From time to time, my yoga teacher tells us various little words of wisdom at the beginning of class. Today he spoke of a time when he was out hiking with a friend, and after some time had passed they came to the realization that they would be unable to reach the summit before night had fallen and they had to turn back. My yoga teacher said that he was lamenting the fact that they would be unable to summit the hike and his friend imparted some words that he had long held as words of wisdom. His friend said, we are having a good time right? And the yoga teacher said yes of course, friend said, then what does it matter if we reach the summit? We are right here right now having a wonderful time. The view from the top is beautiful, but it isn’t necessary to the pleasure of this experience. The yoga teacher said that he wanted us all to apply this to our decisions to make New Year’s Resolutions. That it isn’t necessary to achieve some high and mighty goal, but rather most important is the day to day effort towards the goal, even if we do not actually get there. And in the end its the effort that should in fact be the goal. He said let’s say you decide I am going to do yoga every single day this coming year, a better option would be to say, when I do yoga, which I will do as often as I can, I will put all of my effort into doing it.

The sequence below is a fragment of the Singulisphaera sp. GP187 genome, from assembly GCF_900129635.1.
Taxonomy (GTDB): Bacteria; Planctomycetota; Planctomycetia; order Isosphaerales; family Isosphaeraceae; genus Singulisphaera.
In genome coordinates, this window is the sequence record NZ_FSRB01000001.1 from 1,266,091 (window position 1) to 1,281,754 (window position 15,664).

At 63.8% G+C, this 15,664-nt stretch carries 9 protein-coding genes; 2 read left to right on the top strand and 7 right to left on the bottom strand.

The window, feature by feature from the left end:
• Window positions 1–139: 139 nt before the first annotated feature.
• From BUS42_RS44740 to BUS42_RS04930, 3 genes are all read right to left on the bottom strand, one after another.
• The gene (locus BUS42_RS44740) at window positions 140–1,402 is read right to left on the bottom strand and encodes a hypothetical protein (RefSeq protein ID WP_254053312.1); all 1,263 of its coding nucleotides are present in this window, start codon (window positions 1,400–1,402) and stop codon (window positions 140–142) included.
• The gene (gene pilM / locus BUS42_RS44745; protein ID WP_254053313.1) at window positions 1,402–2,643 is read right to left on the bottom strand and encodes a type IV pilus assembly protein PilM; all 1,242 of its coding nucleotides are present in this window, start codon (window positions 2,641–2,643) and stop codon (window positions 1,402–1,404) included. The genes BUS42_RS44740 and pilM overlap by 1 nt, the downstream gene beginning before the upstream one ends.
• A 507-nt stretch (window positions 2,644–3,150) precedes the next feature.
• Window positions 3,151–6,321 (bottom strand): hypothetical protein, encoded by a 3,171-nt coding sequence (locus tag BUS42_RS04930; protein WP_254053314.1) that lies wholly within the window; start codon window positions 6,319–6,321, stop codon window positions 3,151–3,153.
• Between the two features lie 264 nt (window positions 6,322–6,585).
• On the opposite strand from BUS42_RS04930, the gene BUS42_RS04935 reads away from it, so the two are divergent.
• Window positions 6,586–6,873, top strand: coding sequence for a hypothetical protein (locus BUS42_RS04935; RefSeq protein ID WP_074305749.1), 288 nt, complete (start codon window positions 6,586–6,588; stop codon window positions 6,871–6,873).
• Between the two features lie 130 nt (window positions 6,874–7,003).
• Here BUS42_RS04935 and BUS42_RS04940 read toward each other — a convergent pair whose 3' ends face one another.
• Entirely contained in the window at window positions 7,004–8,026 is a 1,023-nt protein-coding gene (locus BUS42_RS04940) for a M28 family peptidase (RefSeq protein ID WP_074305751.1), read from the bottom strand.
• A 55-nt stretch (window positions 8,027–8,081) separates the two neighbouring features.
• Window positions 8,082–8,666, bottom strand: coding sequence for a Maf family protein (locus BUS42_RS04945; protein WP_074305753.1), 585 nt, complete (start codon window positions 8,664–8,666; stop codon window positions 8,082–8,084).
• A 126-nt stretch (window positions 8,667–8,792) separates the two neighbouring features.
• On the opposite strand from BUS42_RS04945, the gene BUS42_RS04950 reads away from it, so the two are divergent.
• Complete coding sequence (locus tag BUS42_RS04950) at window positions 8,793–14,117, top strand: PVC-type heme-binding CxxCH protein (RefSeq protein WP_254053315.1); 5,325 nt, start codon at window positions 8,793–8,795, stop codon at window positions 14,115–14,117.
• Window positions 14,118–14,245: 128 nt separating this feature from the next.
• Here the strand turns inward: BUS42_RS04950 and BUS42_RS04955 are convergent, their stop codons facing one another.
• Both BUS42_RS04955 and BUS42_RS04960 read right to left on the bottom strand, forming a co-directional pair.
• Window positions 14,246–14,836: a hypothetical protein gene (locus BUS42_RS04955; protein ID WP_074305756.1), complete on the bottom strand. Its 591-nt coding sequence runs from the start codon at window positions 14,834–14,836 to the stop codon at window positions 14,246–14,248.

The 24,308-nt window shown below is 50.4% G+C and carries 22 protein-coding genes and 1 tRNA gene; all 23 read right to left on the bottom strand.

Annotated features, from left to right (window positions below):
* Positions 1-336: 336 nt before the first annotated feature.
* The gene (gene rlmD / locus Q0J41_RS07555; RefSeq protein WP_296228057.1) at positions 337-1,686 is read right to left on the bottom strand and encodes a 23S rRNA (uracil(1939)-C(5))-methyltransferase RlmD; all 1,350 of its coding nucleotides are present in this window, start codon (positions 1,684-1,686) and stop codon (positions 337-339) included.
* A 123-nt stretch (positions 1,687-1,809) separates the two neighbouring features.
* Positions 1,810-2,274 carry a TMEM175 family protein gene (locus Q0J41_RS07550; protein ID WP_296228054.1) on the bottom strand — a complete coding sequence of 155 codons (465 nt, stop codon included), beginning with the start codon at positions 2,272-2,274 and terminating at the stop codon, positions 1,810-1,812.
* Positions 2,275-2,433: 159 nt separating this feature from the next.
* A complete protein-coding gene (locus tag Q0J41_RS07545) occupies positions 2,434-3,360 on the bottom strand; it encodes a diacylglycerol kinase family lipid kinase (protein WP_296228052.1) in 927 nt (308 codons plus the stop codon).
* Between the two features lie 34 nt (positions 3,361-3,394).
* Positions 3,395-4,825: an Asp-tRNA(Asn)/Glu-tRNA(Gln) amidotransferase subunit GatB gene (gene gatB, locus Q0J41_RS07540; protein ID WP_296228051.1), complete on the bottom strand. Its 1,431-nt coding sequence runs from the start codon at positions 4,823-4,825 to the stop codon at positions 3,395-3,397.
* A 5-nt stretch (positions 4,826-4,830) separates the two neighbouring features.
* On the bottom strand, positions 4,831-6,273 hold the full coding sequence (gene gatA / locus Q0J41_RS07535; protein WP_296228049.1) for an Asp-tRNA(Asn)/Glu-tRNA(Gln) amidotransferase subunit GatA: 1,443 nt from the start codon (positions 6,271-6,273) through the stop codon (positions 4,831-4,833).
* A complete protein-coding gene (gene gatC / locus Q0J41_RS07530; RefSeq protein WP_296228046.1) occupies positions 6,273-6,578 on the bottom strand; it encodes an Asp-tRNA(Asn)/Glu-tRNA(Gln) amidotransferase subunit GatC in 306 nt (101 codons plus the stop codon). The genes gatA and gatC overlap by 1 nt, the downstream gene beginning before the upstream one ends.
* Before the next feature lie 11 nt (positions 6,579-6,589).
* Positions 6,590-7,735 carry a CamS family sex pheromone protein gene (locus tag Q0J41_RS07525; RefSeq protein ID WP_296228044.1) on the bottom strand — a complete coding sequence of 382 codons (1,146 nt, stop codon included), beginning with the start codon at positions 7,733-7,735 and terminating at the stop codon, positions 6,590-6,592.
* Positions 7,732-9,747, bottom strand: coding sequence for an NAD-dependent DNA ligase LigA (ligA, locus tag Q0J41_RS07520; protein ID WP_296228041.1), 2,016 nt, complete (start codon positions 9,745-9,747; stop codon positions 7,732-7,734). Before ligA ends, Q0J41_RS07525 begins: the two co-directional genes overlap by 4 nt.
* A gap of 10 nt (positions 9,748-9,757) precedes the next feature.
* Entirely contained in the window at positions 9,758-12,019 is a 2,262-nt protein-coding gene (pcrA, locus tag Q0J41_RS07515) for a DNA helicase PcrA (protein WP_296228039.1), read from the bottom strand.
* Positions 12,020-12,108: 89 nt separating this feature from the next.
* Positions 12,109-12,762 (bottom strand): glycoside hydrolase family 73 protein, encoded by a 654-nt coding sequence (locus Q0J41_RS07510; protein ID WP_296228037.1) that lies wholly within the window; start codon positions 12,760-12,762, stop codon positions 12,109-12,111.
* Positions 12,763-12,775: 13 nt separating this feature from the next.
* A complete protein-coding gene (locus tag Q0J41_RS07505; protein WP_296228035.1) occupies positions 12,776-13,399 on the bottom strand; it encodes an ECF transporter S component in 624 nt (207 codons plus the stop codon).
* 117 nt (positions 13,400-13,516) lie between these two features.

So often a person makes this resolution that is almost setting yourself up for failure. You decide you will reach the top, if you fail to achieve the top on the first day, or the thirtieth day you view it as a failure. Rather the idea should be to set yourself a goal that involves more of the day to day effort. The thing is that reaching the summit may not even be what you need to do, perhaps some other goal is more important. Reach the vista that is 2/3rds of the way to the top, or just go for a lovely walk in the woods.
I have resolved to try and exercise every single day. I know I won’t exercise every day, I will undoubtedly be sidelined with a cold, and the part time job I have may at some point steal enough of my energy to make exercise more effort than I can give. The thing is, that I know I need to be aware of a consistent effort to exercise. I should not see one day of not exercising as a failure. It is just one day. And really standing in judgment, oh you didn’t go to the gym so that isn’t real exercise, or oh you only managed 15 minutes, or you were in bed with bronchitis and didn’t manage to exercise for a week, shouldn’t sideline your effort for the whole year.
So what about your New Year’s resolution, have you set your goal as reaching the top? Or have you set your goal as maintaining a consistent effort for the year? I have to say, there really is No Need to Reach the Top, if you are taking each step one at a time.